Sunday, July 11, 2010

Secrets of the Second Child

Through all of my research before having Ada, I learned a lot about having a baby and what to expect. Once she was here, I realized there was a lot that people don't tell you about having a baby that I really would have liked to know. Now that we have a second child, I really wish I would have found out a few things beforehand so I could have better prepared myself, at least mentally.

For instance:

You do hear that labor tends to be faster with the second child. That's at least a nice bonus assuming you aren't the exception to that rule. You don't hear that labor and delivery might be more traumatic this time since the novelty of the first child has worn off and you're more grounded in reality instead of off in la la land.

No one told me I'd have to train my daughter to use her inside voice so as not to constantly wake the baby. We're working on that now.

Even if you think you are settled into a good routine and have a handle on parenthood, having a second child shakes everything up and dumps it upside down. You're sense of control all goes out the window and you have to start over. That cheaper by the dozen theory might be true if you ever make it to a dozen. For just two, the idea that it is more of the same is complete crap.

You'll meet new moms again, but you'll connect best with those who also have a second child since the first-time moms still have that deer-in-the-headlights look about them.

If you nursed your first child, depending on how long it's been since you last nursed (in my case, a year and a half), you'll likely have forgotten the proper techniques and should refresh your memory or ask the nurses for pointers before assuming it's like riding a bike and having your newborn damage your nipples. This tip could have saved me two weeks of toe-curling pain.

I didn't know that, if you nurse again, you're chest is likely to get even bigger than before and your original nursing bras won't fit. And if they do, they'll be so stretched out from the first time that they don't offer all that much support. Be forewarned that if you share this knowledge with your husband, he may keep knocking you up solely to see just how big they can get.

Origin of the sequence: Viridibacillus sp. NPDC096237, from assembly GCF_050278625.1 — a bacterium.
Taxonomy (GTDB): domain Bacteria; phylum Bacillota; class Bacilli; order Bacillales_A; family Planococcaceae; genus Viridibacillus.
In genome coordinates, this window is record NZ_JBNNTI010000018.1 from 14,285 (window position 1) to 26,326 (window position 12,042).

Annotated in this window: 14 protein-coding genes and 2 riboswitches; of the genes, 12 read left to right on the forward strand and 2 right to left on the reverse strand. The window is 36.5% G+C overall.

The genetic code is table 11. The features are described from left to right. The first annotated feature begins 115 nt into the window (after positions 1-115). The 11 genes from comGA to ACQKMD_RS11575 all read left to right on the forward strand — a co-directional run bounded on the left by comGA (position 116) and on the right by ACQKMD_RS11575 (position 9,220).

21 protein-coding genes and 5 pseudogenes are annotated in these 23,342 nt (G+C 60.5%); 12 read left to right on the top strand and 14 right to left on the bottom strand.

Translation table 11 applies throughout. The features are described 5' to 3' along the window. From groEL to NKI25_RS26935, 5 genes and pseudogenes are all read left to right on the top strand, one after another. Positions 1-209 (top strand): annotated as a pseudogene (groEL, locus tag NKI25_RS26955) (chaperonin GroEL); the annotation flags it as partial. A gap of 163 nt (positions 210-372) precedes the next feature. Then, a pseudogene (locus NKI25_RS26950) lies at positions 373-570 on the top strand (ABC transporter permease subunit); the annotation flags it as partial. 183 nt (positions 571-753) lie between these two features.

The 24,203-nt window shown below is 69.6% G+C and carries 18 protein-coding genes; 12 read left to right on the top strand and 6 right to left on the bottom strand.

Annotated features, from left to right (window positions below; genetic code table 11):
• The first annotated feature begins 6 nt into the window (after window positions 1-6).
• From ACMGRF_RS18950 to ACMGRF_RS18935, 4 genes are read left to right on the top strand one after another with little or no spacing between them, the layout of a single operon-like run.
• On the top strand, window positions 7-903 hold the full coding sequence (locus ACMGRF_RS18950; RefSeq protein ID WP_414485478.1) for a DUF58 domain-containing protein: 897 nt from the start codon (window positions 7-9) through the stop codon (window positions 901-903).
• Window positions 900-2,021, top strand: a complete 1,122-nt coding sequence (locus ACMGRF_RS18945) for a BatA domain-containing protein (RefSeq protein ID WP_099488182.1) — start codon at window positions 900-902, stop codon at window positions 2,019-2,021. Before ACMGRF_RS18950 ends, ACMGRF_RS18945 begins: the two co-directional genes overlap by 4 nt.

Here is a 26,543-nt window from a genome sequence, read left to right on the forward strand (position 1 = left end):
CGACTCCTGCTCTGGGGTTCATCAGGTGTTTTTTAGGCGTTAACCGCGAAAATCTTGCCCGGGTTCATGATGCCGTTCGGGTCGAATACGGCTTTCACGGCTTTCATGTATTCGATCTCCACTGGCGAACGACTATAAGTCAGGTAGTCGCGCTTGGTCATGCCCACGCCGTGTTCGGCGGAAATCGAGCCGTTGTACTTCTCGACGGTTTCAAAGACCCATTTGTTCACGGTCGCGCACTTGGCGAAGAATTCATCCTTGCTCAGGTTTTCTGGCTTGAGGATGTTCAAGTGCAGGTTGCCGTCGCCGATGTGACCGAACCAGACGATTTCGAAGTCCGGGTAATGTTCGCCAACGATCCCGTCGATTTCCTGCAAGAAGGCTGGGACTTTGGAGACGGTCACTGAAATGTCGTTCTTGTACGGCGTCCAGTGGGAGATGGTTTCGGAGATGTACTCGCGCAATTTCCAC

If you are nursing, you'll likely produce more milk and leak way more than you ever did the first time. Your milk might also let down as soon as your older child cries since your nursing instincts can't always tell which child is crying, they just respond.

You make a lot of mom friends with the first child so that they will all cook you dinner when the second child arrives since you won't have time to cook, or do much of anything for that matter.

If someone is kind enough to send you flowers with their congratulations and well wishes, the flowers won't last as long as they did with your first child since you'll likely neglect to devote the proper time to care for them as you are sure to be more distracted.

With the first child, you are clueless and want your relatives to stay to help as long as they can--for the most part anyway. With the second, they assume you know what you are doing and don't need them as much when in reality, you probably need them even more. You just don't know it yet.

And the real reasons you take less photos of subsequent children isn't that you love them less or that the novelty of a new baby has worn off. It's likely because you don't have time to pick up the camera, you don't have a third hand to hold it with, mommy brain makes you forget it, or you don't have any more room in the diaper bag to take it with you when you go out. Not to mention the fact that, in order to take a picture, you have to get both kids to sit still long enough to focus the shot and snap the shutter or hope that your older child doesn't run away while you pose the baby on a blanket in the shade for his photo shoot.

Moral of the story: You can't prepare for everything so try to stay calm and do your best.

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